More Poll Numbers (None of Them Especially Happy)
The new CBS/NYT poll is out and the numbers are not exactly happy, no matter whom you support.
Bad numbers for Obama in the latest New York Times/CBS Poll:
with 70 percent of poll respondents saying that the country was heading in the wrong direction, the public was not exhibiting warm feelings toward officeholders of either party.
Most Americans think neither Mr. Obama nor the Congressional Republicans share their priorities for the country. Mr. Obama’s job approval remains below a majority, with 46 percent saying they approve of his performance in office.
Displeasure with the political class has a distinct bipartisan flavor, however:
Republicans have their own challenges. More than half of poll respondents, 56 percent, said they did not have a favorable view of the party, as opposed to 37 percent who said they did. (The Democratic Party fared somewhat better: 49 percent did not have favorable views of it and 44 percent did.)
As the House speaker, Representative John A. Boehner of Ohio, becomes the face of his party in Congress, more disapprove of his job performance (41 percent) than approve of it (32 percent); 27 percent said they did not have an opinion of him.
The displeasure with officeholders of both parties is reminiscent of the mood that prevailed in November, when anti-incumbent sentiment swept Democrats out of power in the House and diminished their edge in the Senate.
The key to it all:
Frustration with the pace of economic growth has grown since, with 28 percent of respondents in a New York Times/CBS poll in late October saying the economy was getting worse, and 39 percent saying so in the latest poll. “They’re saying it will get better, but it’s not,” Frank Tufenkdjian, a Republican of Bayville, N.Y., said in a follow-up interview. “I know so many people who are unemployed and can’t find a job.”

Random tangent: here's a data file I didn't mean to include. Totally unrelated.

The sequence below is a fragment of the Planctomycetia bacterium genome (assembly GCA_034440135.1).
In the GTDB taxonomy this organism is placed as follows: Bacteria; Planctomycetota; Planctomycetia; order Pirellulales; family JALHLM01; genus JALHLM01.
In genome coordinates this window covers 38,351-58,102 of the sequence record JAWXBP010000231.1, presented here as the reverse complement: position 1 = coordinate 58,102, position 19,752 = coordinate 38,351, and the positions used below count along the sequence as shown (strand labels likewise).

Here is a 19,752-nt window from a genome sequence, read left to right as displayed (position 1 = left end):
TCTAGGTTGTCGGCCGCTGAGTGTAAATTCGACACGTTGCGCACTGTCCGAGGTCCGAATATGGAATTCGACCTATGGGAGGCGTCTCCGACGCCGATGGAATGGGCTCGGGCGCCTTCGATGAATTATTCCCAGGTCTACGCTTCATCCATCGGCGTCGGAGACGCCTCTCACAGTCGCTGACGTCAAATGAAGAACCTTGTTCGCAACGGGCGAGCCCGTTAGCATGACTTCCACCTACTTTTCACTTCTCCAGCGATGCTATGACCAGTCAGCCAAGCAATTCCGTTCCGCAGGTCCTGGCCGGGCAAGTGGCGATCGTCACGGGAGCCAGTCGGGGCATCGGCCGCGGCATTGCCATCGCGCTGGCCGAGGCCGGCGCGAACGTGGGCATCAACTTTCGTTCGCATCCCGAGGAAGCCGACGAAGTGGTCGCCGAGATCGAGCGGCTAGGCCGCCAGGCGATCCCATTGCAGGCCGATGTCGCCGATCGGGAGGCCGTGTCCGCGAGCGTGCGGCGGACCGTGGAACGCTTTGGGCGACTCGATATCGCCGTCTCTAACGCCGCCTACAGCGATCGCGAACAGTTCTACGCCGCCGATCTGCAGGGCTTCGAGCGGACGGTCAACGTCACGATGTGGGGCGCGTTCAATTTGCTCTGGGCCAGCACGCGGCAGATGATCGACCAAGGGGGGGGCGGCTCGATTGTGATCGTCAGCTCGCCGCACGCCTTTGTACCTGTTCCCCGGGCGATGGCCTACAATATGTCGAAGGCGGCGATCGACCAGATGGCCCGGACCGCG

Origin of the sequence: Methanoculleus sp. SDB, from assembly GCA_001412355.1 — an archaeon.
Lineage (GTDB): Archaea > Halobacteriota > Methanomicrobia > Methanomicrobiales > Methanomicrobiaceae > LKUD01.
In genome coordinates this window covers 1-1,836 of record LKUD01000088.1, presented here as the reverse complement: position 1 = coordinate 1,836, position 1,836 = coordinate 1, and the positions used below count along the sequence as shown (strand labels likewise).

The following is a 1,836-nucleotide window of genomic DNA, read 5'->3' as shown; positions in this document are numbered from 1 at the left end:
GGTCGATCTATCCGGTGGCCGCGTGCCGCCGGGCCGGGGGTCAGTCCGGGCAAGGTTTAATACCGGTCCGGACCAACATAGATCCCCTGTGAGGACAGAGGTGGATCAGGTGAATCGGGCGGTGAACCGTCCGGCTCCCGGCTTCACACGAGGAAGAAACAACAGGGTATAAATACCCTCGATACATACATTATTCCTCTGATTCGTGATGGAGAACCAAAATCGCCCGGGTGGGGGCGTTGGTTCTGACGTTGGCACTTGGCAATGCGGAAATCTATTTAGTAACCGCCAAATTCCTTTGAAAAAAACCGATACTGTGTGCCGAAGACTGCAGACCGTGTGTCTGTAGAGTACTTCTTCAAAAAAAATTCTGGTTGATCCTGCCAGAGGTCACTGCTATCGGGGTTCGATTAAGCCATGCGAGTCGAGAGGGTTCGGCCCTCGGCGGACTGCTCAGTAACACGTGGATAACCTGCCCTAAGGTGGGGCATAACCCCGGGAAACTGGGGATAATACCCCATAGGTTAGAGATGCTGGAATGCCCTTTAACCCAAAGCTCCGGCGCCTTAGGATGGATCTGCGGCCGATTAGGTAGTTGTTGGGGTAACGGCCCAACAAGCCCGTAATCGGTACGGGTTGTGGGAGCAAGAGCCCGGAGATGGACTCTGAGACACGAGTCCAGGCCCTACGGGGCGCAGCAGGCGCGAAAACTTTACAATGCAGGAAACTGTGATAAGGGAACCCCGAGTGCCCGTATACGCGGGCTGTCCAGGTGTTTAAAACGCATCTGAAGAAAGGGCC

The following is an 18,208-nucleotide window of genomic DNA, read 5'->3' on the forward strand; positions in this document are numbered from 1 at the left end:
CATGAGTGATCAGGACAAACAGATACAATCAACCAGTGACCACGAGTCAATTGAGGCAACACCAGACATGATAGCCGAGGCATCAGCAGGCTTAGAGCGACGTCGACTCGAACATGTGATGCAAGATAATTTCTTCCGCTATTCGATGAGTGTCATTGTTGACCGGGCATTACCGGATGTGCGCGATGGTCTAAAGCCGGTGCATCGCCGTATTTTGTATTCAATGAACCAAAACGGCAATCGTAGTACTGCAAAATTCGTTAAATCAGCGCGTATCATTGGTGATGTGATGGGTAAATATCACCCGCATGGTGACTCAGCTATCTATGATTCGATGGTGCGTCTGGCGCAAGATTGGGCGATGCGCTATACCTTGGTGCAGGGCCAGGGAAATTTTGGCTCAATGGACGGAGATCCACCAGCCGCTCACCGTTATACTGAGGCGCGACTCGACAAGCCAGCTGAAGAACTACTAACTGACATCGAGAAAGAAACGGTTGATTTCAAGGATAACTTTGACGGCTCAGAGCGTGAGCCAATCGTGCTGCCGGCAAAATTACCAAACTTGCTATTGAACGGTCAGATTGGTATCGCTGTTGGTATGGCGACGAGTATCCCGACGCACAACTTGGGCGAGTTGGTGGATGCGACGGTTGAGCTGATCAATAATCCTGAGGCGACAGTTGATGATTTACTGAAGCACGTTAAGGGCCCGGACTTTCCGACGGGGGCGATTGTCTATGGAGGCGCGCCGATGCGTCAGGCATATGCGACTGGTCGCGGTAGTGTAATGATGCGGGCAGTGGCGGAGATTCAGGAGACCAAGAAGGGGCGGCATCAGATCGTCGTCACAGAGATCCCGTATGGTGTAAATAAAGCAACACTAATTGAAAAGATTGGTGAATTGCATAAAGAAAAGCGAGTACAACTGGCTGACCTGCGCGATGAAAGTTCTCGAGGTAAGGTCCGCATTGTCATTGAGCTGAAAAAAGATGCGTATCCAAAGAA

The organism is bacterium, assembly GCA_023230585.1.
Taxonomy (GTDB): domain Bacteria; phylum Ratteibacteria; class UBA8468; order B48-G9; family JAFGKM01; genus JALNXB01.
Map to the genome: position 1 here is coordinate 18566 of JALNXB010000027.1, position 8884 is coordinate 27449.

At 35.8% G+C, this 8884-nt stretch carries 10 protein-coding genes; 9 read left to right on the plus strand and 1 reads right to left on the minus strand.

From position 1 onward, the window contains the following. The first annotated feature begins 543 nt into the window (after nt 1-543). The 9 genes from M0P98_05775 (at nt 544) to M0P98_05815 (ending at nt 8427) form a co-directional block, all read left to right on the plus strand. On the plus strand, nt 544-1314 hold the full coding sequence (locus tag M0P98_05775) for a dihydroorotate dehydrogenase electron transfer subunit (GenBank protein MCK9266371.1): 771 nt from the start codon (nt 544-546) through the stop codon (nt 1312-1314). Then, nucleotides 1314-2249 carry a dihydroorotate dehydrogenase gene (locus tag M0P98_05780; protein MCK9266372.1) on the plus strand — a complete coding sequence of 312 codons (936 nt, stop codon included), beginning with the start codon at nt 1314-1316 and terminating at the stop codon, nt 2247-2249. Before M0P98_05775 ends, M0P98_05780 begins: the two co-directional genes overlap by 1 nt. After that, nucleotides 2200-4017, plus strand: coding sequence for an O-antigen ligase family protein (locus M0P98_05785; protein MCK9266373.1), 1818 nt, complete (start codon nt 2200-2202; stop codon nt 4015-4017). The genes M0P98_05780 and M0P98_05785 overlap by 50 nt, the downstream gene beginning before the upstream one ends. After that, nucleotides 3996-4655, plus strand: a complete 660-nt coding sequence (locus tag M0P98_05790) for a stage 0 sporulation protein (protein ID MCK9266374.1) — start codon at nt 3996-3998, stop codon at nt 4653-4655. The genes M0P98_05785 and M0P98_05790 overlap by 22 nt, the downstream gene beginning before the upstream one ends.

Also, more cognitive dissonance in the public:
In what Republicans can take as a positive sign as they seek a more limited government, 55 percent of poll respondents said they would rather have fewer services from a smaller government than more services from a bigger one, as opposed to 33 percent who said the opposite, a continuation of a trend in Times/CBS polls.
And slightly more Americans approve than disapprove of a proposal by Representative Paul D. Ryan of Wisconsin to change Medicare from a program that pays doctors and hospitals directly for treating older people to one in which the government helps such patients pay for private plans, though that support derived more from Republicans and independents. A recent Washington Post/ABC News poll that found 65 percent opposed Mr. Ryan’s plan, suggesting results can vary based on how the question is asked.
Twice as many respondents said they would prefer cuts in spending on federal programs that benefit people like them as said they would favor a rise in taxes to pay for such programs.
Yet more than 6 in 10 of those surveyed said they believed Medicare was worth the costs. And when asked specifically about Medicare, respondents said they would rather see higher taxes than see a reduction in its available medical services if they had to choose between the two.
Given the choice of cutting military, Social Security or Medicare spending as a way to reduce the overall budget, 45 percent chose military cuts, compared with those to Social Security (17 percent) or Medicare (21 percent.)
So, on the one hand a majority of people want a smaller government and fewer services, but there is little support for cutting Medicare of Social Security (and not even a majority picks military cuts as the primary place to cut). Meanwhile, roughly 60% think that Medicare is worth the expense but also a majority likes the Ryan Plan, which (regardless of what else you might say about it) will shift the some (perhaps a significant amount) of the cost onto the public.